Denver As the Spanish-speaking population has grown in the United States, libraries have tried to keep pace by stocking up on books, magazines and movies.
In some places, however, critics say taxpayer money shouldn't be spent on a population that can include illegal immigrants or on proposals that promote languages other than English.
In Denver, where the foreign-born population tripled from 1990 to 2000, largely because of Mexican immigrants, the public library system is considering reorganizing some of its branches to emphasize bilingual services and material.
Similar efforts have been taken by libraries across the country, from the Queens Borough Public Library in New York City, whose Web site is offered in English, Spanish, Chinese, French, Russian and Korean, to the large Chinese-language collection at the San Francisco library.
And it's not just the nation's biggest cities.
"The interest is in rural areas and cities that aren't the usual Spanish areas, like New York or Miami, but in North Carolina, Illinois and the Midwest," said Carmen Ospina, editor of Critica, a magazine for librarians that highlights Spanish material.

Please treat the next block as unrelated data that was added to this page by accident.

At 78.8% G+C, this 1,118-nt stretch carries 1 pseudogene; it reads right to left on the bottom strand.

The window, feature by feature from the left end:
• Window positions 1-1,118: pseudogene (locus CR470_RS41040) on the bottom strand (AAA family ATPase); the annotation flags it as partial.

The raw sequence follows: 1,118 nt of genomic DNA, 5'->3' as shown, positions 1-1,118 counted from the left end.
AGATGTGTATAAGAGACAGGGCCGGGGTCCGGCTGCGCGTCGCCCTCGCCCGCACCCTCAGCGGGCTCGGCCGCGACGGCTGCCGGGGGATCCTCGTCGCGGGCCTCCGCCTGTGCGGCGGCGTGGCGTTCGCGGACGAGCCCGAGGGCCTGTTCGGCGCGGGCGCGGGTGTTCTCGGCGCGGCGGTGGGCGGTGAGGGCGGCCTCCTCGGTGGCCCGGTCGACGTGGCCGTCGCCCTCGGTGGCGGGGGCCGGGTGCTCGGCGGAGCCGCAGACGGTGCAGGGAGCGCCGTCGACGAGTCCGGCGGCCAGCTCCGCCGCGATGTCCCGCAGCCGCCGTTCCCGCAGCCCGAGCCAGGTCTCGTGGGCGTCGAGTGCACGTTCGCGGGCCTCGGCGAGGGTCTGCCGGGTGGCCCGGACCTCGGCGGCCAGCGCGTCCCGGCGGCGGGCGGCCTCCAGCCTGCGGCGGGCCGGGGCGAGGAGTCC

But the trend is drawing scrutiny in Denver.
Rep. Tom Tancredo, R-Colo., sent a public letter to Denver Mayor John Hickenlooper this summer asking if the library was considering Spanish-only branches or converting to Spanish-language material at the expense of English material. Tancredo, an outspoken critic of U.S. immigration policies, said he had been contacted by concerned patrons.
"When you have a strong cultural identity and there aren't set incentives to become American, it creates a lot of tension and divides the community," said Tancredo's spokesman, Will Adams.
Denver library officials say they're not considering Spanish-only branches in their reorganization plan but simply are trying to accommodate a city where 35 percent of residents are Hispanic.